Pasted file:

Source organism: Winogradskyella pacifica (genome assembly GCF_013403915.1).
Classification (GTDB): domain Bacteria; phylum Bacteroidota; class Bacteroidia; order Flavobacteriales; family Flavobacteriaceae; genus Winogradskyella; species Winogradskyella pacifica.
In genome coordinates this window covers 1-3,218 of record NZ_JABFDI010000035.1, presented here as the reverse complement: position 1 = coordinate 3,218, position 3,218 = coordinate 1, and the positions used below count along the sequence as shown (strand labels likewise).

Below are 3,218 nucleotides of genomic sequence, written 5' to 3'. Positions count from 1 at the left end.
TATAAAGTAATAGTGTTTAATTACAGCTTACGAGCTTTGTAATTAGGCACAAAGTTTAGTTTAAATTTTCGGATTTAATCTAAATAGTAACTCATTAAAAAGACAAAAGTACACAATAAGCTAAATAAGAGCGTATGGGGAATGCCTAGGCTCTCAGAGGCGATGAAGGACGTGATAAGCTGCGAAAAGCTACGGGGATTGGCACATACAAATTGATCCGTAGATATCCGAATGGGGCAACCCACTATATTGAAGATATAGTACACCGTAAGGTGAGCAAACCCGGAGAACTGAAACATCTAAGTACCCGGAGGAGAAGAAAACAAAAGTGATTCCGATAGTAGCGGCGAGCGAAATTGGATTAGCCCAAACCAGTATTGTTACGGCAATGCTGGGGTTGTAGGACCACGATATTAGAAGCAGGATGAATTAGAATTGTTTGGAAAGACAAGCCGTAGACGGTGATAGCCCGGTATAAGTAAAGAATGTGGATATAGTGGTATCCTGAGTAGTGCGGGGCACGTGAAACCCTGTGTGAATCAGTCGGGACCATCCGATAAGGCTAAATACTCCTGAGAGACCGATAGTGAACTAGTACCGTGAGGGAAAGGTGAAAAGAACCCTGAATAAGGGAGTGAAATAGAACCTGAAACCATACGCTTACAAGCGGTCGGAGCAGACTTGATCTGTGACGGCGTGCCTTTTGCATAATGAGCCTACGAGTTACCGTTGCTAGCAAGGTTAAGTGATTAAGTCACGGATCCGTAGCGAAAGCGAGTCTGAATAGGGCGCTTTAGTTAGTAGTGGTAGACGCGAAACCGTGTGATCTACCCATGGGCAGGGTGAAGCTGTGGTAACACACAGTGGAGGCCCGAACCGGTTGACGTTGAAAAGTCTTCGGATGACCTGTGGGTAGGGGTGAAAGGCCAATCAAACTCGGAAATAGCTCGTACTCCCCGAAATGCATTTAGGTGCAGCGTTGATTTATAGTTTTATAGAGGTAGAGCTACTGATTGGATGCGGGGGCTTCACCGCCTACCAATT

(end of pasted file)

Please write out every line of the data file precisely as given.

Source organism: Winogradskyella pacifica (genome assembly GCF_013403915.1).
Classification (GTDB): domain Bacteria; phylum Bacteroidota; class Bacteroidia; order Flavobacteriales; family Flavobacteriaceae; genus Winogradskyella; species Winogradskyella pacifica.
In genome coordinates this window covers 1-3,218 of record NZ_JABFDI010000035.1, presented here as the reverse complement: position 1 = coordinate 3,218, position 3,218 = coordinate 1, and the positions used below count along the sequence as shown (strand labels likewise).

Below are 3,218 nucleotides of genomic sequence, written 5' to 3'. Positions count from 1 at the left end.
TATAAAGTAATAGTGTTTAATTACAGCTTACGAGCTTTGTAATTAGGCACAAAGTTTAGTTTAAATTTTCGGATTTAATCTAAATAGTAACTCATTAAAAAGACAAAAGTACACAATAAGCTAAATAAGAGCGTATGGGGAATGCCTAGGCTCTCAGAGGCGATGAAGGACGTGATAAGCTGCGAAAAGCTACGGGGATTGGCACATACAAATTGATCCGTAGATATCCGAATGGGGCAACCCACTATATTGAAGATATAGTACACCGTAAGGTGAGCAAACCCGGAGAACTGAAACATCTAAGTACCCGGAGGAGAAGAAAACAAAAGTGATTCCGATAGTAGCGGCGAGCGAAATTGGATTAGCCCAAACCAGTATTGTTACGGCAATGCTGGGGTTGTAGGACCACGATATTAGAAGCAGGATGAATTAGAATTGTTTGGAAAGACAAGCCGTAGACGGTGATAGCCCGGTATAAGTAAAGAATGTGGATATAGTGGTATCCTGAGTAGTGCGGGGCACGTGAAACCCTGTGTGAATCAGTCGGGACCATCCGATAAGGCTAAATACTCCTGAGAGACCGATAGTGAACTAGTACCGTGAGGGAAAGGTGAAAAGAACCCTGAATAAGGGAGTGAAATAGAACCTGAAACCATACGCTTACAAGCGGTCGGAGCAGACTTGATCTGTGACGGCGTGCCTTTTGCATAATGAGCCTACGAGTTACCGTTGCTAGCAAGGTTAAGTGATTAAGTCACGGATCCGTAGCGAAAGCGAGTCTGAATAGGGCGCTTTAGTTAGTAGTGGTAGACGCGAAACCGTGTGATCTACCCATGGGCAGGGTGAAGCTGTGGTAACACACAGTGGAGGCCCGAACCGGTTGACGTTGAAAAGTCTTCGGATGACCTGTGGGTAGGGGTGAAAGGCCAATCAAACTCGGAAATAGCTCGTACTCCCCGAAATGCATTTAGGTGCAGCGTTGATTTATAGTTTTATAGAGGTAGAGCTACTGATTGGATGCGGGGGCTTCACCGCCTACCAATT